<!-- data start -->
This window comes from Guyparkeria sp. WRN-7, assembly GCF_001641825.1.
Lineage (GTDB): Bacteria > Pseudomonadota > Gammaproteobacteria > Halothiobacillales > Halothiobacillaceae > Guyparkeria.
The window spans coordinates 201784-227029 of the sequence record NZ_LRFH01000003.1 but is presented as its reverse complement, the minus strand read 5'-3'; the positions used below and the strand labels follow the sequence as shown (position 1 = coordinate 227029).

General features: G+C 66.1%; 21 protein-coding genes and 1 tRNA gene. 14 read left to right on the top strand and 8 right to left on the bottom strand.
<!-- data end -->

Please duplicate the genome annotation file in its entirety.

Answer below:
This window comes from Guyparkeria sp. WRN-7, assembly GCF_001641825.1.
Lineage (GTDB): Bacteria > Pseudomonadota > Gammaproteobacteria > Halothiobacillales > Halothiobacillaceae > Guyparkeria.
The window spans coordinates 201784-227029 of the sequence record NZ_LRFH01000003.1 but is presented as its reverse complement, the minus strand read 5'-3'; the positions used below and the strand labels follow the sequence as shown (position 1 = coordinate 227029).

General features: G+C 66.1%; 21 protein-coding genes and 1 tRNA gene. 14 read left to right on the top strand and 8 right to left on the bottom strand.